Scientists have created new artificial tissues that mimic some of the complex characteristics and abilities of living tissues, paving the way towards unprecedented advances in medicine, soft-robotics, and micro-engineering.
Above – Photograph of a floating mould containing a protocellular material in the shape of a triangle with 1.0 cm sides being lifted from a Petri dish. Credit: Dr Pierangelo Gobbo and Dr Agostino Galanti
They can produce centimetre-sized artificial tissues of any shape and with complex internal structures.
A team, led by Dr Pierangelo Gobbo from the university’s School of Chemistry, developed the new technique and used it to assemble millions of sticky synthetic cells, called “protocells”, into artificial tissues capable of communicating with each other as well as with their external environment. Previously protocells have been worked with individually, but the scientists found that when the cells were combined in a group to form protocellular materials they interacted together and showed advanced capabilities.
Fluorescence microscopy image of the triangular protocellular material above. The red and green colours identify the two types of complementary adhesive protocells that compose the artificial tissue.
Credit – Dr Pierangelo Gobbo and Dr Agostino Galanti
The innovative method, called the “floating mould technique”, allowed the team to create free-standing protocellular materials of any size and shape. It also facilitated the assembly of patterned and layered protocellular materials through the careful arrangement of different types of protocells.
The team then specifically programmed the behaviour of the protocells comprising the material so that when waves of chemicals were sent into the environment, the protocells responded together and it was possible to extract important physical and chemical information from their collective reaction. This could, for instance, lead to a new method to study how a drug moves and distributes inside living tissues.
The team indicate in future it could be possible to graft protocellular materials onto organs to provide targeted therapies, or to use these artificial tissues as organoids to closely replicate in vivo environments for drug screenings and reducing animal testing. The tissues could also be used to assemble the next generation of soft robots fuelled by chemicals available in the environment.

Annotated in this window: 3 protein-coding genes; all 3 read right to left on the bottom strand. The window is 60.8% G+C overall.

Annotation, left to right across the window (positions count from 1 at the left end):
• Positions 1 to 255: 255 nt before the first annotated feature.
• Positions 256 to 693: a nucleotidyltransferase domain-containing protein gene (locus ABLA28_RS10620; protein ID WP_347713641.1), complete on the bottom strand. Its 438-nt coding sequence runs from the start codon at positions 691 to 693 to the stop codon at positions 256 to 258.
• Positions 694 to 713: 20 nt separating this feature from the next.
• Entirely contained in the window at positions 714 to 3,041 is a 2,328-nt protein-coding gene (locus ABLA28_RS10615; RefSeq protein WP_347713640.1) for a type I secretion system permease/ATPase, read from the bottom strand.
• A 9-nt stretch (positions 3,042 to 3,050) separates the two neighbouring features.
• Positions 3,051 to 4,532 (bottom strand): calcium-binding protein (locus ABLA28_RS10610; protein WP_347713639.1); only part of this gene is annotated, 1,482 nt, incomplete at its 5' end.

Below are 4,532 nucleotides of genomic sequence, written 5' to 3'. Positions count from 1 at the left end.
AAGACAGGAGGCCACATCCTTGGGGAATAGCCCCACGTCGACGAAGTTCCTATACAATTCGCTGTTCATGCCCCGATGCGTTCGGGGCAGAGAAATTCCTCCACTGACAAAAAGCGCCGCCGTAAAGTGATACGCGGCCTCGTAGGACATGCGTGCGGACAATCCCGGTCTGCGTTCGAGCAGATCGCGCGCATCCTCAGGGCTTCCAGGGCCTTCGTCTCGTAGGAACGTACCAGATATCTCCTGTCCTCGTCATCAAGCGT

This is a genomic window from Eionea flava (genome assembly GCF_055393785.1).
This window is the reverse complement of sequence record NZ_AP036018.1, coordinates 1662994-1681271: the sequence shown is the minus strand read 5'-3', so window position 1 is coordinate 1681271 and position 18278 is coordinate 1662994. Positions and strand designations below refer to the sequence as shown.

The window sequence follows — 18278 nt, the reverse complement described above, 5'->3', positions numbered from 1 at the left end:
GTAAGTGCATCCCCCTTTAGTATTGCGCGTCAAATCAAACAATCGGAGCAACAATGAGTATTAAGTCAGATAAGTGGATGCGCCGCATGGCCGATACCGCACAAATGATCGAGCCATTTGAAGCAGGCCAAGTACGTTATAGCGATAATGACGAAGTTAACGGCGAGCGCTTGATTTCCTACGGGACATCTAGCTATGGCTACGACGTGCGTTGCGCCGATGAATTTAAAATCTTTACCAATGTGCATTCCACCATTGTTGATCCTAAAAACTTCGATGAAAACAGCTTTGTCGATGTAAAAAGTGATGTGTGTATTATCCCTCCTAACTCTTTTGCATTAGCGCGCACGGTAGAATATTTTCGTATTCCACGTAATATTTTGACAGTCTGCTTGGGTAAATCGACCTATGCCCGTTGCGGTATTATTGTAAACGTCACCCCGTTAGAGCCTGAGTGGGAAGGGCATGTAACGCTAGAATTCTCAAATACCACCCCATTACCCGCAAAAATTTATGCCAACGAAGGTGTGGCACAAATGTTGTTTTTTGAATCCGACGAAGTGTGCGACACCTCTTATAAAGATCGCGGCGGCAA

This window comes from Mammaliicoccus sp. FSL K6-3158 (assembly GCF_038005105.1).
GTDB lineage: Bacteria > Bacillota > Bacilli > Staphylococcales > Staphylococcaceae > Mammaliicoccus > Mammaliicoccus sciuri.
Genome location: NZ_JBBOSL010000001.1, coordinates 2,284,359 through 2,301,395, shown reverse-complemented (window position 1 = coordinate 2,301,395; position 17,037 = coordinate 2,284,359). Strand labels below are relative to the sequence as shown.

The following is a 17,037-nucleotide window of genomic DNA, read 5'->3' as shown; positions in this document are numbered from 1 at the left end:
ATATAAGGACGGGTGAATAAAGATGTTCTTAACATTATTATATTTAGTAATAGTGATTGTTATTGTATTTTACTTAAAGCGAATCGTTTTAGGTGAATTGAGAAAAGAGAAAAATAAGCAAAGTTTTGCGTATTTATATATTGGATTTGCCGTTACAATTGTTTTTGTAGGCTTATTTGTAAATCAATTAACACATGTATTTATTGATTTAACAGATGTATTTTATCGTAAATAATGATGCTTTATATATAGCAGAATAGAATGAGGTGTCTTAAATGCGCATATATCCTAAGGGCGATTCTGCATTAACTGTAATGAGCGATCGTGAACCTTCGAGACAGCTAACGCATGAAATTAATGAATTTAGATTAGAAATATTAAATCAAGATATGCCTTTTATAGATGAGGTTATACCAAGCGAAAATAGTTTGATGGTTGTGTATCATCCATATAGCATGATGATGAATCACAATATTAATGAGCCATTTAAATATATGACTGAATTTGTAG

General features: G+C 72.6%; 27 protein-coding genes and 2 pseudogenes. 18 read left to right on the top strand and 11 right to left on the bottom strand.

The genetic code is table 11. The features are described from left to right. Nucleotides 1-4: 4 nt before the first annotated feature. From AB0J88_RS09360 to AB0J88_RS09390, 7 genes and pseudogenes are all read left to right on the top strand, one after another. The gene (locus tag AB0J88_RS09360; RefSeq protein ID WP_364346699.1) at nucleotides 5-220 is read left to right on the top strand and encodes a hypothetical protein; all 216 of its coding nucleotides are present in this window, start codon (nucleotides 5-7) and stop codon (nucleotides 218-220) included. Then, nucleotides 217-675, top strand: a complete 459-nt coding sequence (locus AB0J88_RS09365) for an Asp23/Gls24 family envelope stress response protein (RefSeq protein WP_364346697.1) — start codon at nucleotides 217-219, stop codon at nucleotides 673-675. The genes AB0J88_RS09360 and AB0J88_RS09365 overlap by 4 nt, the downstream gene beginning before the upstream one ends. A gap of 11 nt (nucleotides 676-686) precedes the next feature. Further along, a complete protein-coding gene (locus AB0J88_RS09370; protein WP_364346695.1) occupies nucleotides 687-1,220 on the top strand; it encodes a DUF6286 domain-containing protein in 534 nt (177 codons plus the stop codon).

Lead author Dr Agostino Galanti said: “These exciting breakthroughs take synthetic cells to the next level, heralding important new potential in a wide range of industries. Our protocellular materials are robust, stable in water and are also capable of combining the special attributes of individual protocells with the new enhanced capabilities they take on when combined together in group formations.”
Agostino Galanti et al. A Floating Mold Technique for the Programmed Assembly of Protocells into Protocellular Materials Capable of Non‐Equilibrium Biochemical Sensing, Advanced Materials (2021). DOI: 10.1002/adma.202100340
Despite important breakthroughs in bottom-up synthetic biology have recently been achieved, a major challenge still remains the construction of free-standing, macroscopic and robust materials from protocell building blocks that are stable in water and capable of emergent behaviours. Herein we report a new floating mould technique for the fabrication of millimetre- to centimetre-sized protocellular materials (PCMs) of any shape that overcomes most of the current challenges in prototissue engineering. Significantly, this technique also allowed us to generate 2D periodic arrays of PCMs that displayed an emergent non-equilibrium spatiotemporal sensing behaviour. These arrays were capable of collectively translating the information provided by the external environment and encoded in the form of propagating reaction-diffusion fronts into a readable dynamic signal output. Overall, our methodology opens up a route to the fabrication of macroscopicand robust tissue-like materials with emergent behaviours, providing a new paradigm of bottom-up synthetic biology and biomimetic materials science.
SOURCES – Advanced Materials, Bristol University
Written by Brian Wang, Nextbigfuture
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